Wahaya, Modern Day Slavery

Source: Girlsnotbrides.org & Anti-Slavery.org

(I write this article with a heavy heart and a sore throat. I am very passionate about ending this practice).

Wahaya: A young girl or woman sold into slavery as an unofficial wife.

Heavy brass ankle bracelet forced to be worn by a Wahaya

Heavy brass ankle bracelet forced to be worn by a Wahaya

In Niger and the neighboring Nigeria, a man is legally allowed to have as many as four wives. However he can take a fifth or sixth ‘wife’ unofficially. ‘Fifth wives’ or wahaya are purchased either from parents or from their Tuareg masters. No ceremony is performed, just trade. Usually the girls are between the ages of 7 to 12; the younger the girl the higher the price. They are then forced to wear heavy brass ankle rings (pictured) and committed to a life of servitude, physical abuse, starvation and rape.

Some women are sold to different masters over the course of their lives. They are not allowed an education, their duties are to tend to their master’s livestock, raise their children, and care for the legitimate wives. Wahaya is not paid a salary, if released by their master they have nothing. Since they were never legally married, upon death of their master they receive no inheritance.

Click to read the story of a former Wahaya who challenged the state of Niger and won.

The Stats.
Research from the Anti-Slavery International interviewed 165 Wahaya and found that 83% had been sold before the age of 15.

Every year, an estimated 10 million girls under the age of 18 are married worldwide with little or no say in the matter. That’s more than 25,000 girls every day and 19 every minute. Every day girls are robbed of their childhood. Source: Girlsnotbrides.org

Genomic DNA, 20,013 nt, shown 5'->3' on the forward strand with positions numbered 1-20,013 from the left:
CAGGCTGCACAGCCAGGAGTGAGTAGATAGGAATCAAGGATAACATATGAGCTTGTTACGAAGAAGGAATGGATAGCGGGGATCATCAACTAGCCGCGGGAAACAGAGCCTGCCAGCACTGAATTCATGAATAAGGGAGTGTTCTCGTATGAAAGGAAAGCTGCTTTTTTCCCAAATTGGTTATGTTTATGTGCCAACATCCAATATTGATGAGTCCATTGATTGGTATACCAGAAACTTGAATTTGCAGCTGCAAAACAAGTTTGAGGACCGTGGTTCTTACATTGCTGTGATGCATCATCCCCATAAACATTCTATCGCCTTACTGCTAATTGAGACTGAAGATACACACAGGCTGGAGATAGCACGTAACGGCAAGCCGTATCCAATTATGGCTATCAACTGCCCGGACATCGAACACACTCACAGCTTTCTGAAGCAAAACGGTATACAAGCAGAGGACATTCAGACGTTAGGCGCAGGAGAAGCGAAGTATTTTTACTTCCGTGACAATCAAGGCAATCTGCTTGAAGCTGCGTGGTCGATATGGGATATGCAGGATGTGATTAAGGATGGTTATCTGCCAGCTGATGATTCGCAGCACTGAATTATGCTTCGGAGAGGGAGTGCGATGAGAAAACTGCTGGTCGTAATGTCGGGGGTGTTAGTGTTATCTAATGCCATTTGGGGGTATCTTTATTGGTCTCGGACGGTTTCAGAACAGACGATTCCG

Hope for the future.
The Anti-Slavery International supports the Niger Schools Project. This project ensures that girls and women stay out of slavery by providing primary education, teachings on human rights and help provide small business loans with low interest rates to the mothers of students hoping to break the cycle of poverty and slavery.

Double edged sword.
There is concern that girls will soon be forced into marriage because of a perceived shortage of wives. When interviewed, a group of village women said that if a girl is not married by the age of 10 or 12, they risked being sexually abused by men. They view child marriage as protection for young girls. According to their beliefs, pre-marital sex and pregnancy are extremely shameful for a family, even if a girl has been raped. It is believed that men would not rape or abuse a married girl.

What you can do?
Former Wahaya women feel that awareness-raising campaigns is most effective in ending the Wahaya practice, because masters are worried about the legal implications of this practice. As the world becomes aware, laws are being created, and masters are somewhat forced to release any Wahaya they have and to stop future purchase. The hope is that Wahaya may leave their masters and assert their rights.

You can help raise awareness by forwarding, sharing or pinning this post.
Visit these organizations to learn more.
Girlsnotbrides.org
Anti-Slavery.org
Forward UK.org.

As usual I look forward to your comments.